So the two of them went on until they came to Bethlehem. When they came to Bethlehem, the whole town was stirred because of them; and the women said, ‘Is this Naomi?’ She said to them,
‘Call me no longer Naomi, call me Mara, for the Almighty has dealt bitterly with me. I went away full, but the Lord has brought me back empty; why call me Naomi when the Lord has dealt harshly with me, and the Almighty has brought calamity upon me?’
So Naomi returned together with Ruth the Moabite, her daughter-in-law, who came back with her from the country of Moab. They came to Bethlehem at the beginning of the barley harvest.
Returning is not easy. The Prodigal Son had a speech ready-prepared and well-rehearsed. Naomi’s seems less practised, more the overflow of pent-up feelings. And she’s not happy! More, she blames God. ‘He has dealt bitterly with me!’ Remembering her husband and two sons – the emblems of successful womanhood in that culture and time – she complains that she went away full but the Lord has brought her back empty. And she points to God as the author of her calamity and criticises him roundly: He has dealt harshly with her. And there’s an undertone of injustice here. The so-familiar: “what have I done to deserve this?”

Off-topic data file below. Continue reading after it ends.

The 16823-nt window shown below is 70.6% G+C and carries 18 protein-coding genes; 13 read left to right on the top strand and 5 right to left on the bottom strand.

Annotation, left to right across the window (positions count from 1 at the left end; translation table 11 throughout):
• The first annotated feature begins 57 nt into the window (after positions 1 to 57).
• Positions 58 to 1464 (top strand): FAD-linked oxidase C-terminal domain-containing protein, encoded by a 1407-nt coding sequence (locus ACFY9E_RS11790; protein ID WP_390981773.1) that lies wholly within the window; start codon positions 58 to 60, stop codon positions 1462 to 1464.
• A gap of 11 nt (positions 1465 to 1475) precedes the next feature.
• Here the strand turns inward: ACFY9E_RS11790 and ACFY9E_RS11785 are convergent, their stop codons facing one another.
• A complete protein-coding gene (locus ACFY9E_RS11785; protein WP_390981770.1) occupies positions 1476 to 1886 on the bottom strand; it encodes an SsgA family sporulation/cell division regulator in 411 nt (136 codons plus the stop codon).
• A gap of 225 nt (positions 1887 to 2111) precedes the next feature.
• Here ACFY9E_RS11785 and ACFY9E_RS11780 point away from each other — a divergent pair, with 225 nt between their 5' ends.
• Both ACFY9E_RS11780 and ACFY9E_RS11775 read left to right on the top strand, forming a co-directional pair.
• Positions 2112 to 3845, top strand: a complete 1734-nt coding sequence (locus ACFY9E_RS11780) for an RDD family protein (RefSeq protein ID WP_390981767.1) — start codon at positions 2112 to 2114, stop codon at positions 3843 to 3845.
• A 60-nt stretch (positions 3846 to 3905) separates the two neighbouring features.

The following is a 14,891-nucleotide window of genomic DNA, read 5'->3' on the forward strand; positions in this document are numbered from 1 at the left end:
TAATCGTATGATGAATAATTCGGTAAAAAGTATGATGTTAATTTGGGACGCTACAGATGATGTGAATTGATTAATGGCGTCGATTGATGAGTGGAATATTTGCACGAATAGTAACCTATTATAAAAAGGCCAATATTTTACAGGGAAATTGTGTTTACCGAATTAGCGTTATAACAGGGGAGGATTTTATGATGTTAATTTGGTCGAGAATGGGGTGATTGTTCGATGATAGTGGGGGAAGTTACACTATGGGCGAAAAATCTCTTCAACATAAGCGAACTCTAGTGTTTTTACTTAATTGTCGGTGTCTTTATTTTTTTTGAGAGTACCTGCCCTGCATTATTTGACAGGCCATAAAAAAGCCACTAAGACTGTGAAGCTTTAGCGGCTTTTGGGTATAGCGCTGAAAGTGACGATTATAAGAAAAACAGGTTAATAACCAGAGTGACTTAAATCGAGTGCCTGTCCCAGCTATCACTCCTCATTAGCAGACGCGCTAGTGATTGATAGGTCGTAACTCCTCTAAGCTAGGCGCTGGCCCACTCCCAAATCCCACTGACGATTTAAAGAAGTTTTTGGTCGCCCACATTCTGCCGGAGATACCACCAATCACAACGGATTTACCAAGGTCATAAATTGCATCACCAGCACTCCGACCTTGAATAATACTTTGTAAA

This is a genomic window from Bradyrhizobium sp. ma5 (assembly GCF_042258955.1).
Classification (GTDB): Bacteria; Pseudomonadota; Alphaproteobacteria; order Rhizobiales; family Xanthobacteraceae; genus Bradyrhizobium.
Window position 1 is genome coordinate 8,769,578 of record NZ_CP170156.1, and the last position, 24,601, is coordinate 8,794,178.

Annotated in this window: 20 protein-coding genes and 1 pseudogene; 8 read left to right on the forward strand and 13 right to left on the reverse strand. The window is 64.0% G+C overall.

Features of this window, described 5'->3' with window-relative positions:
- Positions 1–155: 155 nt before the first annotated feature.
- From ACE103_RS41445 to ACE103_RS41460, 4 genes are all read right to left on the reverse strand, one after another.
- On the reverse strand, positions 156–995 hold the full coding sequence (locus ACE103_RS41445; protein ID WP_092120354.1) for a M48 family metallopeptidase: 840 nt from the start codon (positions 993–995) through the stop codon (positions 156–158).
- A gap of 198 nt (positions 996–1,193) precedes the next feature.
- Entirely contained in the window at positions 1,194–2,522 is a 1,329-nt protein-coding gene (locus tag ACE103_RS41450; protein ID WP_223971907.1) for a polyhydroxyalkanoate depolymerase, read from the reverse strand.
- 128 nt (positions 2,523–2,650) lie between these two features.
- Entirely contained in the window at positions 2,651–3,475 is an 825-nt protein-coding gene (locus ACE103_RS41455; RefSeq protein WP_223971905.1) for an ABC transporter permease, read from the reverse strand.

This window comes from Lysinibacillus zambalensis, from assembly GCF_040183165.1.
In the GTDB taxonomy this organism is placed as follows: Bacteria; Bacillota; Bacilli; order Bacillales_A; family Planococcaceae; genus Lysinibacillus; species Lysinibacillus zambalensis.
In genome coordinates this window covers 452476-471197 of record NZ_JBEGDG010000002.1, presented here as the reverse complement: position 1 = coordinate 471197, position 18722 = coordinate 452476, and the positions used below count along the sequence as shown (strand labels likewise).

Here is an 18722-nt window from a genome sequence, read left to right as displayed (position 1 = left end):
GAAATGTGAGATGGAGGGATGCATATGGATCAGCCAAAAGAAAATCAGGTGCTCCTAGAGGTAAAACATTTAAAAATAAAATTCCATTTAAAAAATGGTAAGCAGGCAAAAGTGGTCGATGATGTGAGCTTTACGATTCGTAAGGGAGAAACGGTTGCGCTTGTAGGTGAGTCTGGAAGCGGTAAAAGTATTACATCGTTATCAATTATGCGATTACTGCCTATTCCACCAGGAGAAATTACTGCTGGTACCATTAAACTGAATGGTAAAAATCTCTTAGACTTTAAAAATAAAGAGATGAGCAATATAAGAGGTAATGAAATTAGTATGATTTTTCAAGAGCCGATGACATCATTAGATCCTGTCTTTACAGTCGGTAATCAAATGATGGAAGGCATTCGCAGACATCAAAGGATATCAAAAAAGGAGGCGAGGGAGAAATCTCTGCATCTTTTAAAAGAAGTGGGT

We do this. We get so overwhelmed with the bad things that inevitably come in our lives that our perspectives get stuck, and all we can see is the darkness. ‘There’s none so blind as cannot see’ as Robert Burns says and no doubt, there was no point in an older and wiser friend of Naomi’s pointing out that in fact she had not come back empty.
I wonder how Ruth felt, being passed over like that, as if she were invisible?
And Naomi has returned at the very best time for one who left because of famine: the time of the barley harvest. But she can’t see any hopefulness in the future, so bitter is she with her life and God.
Thankfully the story doesn’t end there – but most of us have Naomis in our lives who do nothing but complain, seemingly stuck in their bitterness. And sometimes that bitter Naomi lurks in our own hearts.
Open our eyes to the abundance of your blessings that surround us, and give us hearts of praise and thanksgiving, even when life is hard and tempts us to bitterness. Help us to lift one another up out of bitterness, and share your love ever more widely. Amen
Dorothy Courtis, lay preacher and elder, Wortwell URC